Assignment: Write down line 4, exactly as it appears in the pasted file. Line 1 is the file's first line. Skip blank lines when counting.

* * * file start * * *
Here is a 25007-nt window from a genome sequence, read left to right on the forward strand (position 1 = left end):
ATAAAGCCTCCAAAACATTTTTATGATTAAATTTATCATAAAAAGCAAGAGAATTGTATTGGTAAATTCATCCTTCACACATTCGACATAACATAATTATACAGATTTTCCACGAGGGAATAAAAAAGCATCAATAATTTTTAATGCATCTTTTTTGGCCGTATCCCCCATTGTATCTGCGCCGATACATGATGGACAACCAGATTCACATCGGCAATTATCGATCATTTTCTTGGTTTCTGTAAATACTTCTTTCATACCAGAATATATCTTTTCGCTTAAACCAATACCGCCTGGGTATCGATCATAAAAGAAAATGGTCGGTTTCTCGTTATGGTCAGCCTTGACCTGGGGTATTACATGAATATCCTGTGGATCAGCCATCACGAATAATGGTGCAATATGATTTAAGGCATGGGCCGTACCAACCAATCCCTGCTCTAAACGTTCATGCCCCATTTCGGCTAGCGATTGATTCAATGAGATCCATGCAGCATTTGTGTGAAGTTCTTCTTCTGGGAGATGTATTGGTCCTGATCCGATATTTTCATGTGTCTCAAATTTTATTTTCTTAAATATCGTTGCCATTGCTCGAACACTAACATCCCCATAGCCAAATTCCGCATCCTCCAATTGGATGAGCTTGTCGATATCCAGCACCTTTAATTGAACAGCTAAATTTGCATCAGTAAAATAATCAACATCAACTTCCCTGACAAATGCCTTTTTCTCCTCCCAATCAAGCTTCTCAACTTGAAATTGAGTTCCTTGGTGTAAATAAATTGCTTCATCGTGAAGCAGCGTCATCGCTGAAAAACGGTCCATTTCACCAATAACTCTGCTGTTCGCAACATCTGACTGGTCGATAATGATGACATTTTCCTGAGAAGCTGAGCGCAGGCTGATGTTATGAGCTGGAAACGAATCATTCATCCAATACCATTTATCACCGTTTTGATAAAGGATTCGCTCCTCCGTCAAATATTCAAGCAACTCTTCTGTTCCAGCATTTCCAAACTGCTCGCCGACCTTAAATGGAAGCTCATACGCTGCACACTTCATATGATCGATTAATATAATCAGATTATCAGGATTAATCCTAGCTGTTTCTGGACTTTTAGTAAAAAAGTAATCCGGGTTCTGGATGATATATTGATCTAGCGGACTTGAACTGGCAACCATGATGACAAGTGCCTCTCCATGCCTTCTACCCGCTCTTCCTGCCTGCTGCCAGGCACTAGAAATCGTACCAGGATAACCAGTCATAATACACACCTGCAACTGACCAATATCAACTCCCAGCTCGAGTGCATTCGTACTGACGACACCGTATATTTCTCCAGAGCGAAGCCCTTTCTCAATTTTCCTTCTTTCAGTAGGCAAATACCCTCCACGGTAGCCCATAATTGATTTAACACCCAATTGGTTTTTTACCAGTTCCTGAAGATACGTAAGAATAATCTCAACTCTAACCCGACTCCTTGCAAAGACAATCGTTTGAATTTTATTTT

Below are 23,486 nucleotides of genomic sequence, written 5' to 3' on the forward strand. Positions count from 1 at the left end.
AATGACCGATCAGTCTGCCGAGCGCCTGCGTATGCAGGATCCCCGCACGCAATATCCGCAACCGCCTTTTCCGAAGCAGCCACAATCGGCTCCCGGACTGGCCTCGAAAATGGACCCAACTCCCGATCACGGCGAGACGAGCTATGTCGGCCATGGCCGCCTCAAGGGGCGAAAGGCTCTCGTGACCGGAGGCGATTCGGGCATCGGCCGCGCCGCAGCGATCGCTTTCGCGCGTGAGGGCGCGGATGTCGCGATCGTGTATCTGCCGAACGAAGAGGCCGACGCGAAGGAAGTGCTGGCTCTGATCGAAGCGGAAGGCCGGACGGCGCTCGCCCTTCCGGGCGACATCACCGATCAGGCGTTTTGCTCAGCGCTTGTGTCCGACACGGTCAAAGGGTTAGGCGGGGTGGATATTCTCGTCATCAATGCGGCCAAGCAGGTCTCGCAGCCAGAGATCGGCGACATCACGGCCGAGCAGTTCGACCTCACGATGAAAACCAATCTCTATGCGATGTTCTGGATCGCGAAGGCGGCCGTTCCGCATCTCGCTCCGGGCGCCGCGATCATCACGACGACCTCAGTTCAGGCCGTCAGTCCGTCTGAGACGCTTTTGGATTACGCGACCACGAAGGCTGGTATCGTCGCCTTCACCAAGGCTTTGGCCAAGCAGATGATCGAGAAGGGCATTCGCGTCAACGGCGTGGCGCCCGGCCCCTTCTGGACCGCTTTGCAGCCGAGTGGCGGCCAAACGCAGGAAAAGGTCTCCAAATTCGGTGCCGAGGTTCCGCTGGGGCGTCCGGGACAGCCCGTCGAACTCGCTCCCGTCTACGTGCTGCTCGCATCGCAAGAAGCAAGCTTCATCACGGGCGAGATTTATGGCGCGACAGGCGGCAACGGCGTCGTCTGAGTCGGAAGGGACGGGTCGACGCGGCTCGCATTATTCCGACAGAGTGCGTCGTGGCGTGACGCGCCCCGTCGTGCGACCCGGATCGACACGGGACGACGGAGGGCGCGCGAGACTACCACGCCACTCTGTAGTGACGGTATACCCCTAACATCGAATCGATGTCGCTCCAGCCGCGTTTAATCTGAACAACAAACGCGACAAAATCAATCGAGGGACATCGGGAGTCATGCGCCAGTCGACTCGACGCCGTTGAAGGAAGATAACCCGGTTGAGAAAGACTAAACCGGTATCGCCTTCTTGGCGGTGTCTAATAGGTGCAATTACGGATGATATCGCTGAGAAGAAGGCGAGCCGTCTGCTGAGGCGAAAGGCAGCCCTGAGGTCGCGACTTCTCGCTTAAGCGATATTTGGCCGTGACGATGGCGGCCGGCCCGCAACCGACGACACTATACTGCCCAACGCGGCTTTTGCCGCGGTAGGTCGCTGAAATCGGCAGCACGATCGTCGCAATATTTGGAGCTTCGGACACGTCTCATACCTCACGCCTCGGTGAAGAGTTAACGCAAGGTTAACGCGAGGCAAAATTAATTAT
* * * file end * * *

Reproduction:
AATGACCGATCAGTCTGCCGAGCGCCTGCGTATGCAGGATCCCCGCACGCAATATCCGCAACCGCCTTTTCCGAAGCAGCCACAATCGGCTCCCGGACTGGCCTCGAAAATGGACCCAACTCCCGATCACGGCGAGACGAGCTATGTCGGCCATGGCCGCCTCAAGGGGCGAAAGGCTCTCGTGACCGGAGGCGATTCGGGCATCGGCCGCGCCGCAGCGATCGCTTTCGCGCGTGAGGGCGCGGATGTCGCGATCGTGTATCTGCCGAACGAAGAGGCCGACGCGAAGGAAGTGCTGGCTCTGATCGAAGCGGAAGGCCGGACGGCGCTCGCCCTTCCGGGCGACATCACCGATCAGGCGTTTTGCTCAGCGCTTGTGTCCGACACGGTCAAAGGGTTAGGCGGGGTGGATATTCTCGTCATCAATGCGGCCAAGCAGGTCTCGCAGCCAGAGATCGGCGACATCACGGCCGAGCAGTTCGACCTCACGATGAAAACCAATCTCTATGCGATGTTCTGGATCGCGAAGGCGGCCGTTCCGCATCTCGCTCCGGGCGCCGCGATCATCACGACGACCTCAGTTCAGGCCGTCAGTCCGTCTGAGACGCTTTTGGATTACGCGACCACGAAGGCTGGTATCGTCGCCTTCACCAAGGCTTTGGCCAAGCAGATGATCGAGAAGGGCATTCGCGTCAACGGCGTGGCGCCCGGCCCCTTCTGGACCGCTTTGCAGCCGAGTGGCGGCCAAACGCAGGAAAAGGTCTCCAAATTCGGTGCCGAGGTTCCGCTGGGGCGTCCGGGACAGCCCGTCGAACTCGCTCCCGTCTACGTGCTGCTCGCATCGCAAGAAGCAAGCTTCATCACGGGCGAGATTTATGGCGCGACAGGCGGCAACGGCGTCGTCTGAGTCGGAAGGGACGGGTCGACGCGGCTCGCATTATTCCGACAGAGTGCGTCGTGGCGTGACGCGCCCCGTCGTGCGACCCGGATCGACACGGGACGACGGAGGGCGCGCGAGACTACCACGCCACTCTGTAGTGACGGTATACCCCTAACATCGAATCGATGTCGCTCCAGCCGCGTTTAATCTGAACAACAAACGCGACAAAATCAATCGAGGGACATCGGGAGTCATGCGCCAGTCGACTCGACGCCGTTGAAGGAAGATAACCCGGTTGAGAAAGACTAAACCGGTATCGCCTTCTTGGCGGTGTCTAATAGGTGCAATTACGGATGATATCGCTGAGAAGAAGGCGAGCCGTCTGCTGAGGCGAAAGGCAGCCCTGAGGTCGCGACTTCTCGCTTAAGCGATATTTGGCCGTGACGATGGCGGCCGGCCCGCAACCGACGACACTATACTGCCCAACGCGGCTTTTGCCGCGGTAGGTCGCTGAAATCGGCAGCACGATCGTCGCAATATTTGGAGCTTCGGACACGTCTCATACCTCACGCCTCGGTGAAGAGTTAACGCAAGGTTAACGCGAGGCAAAATTAATTAT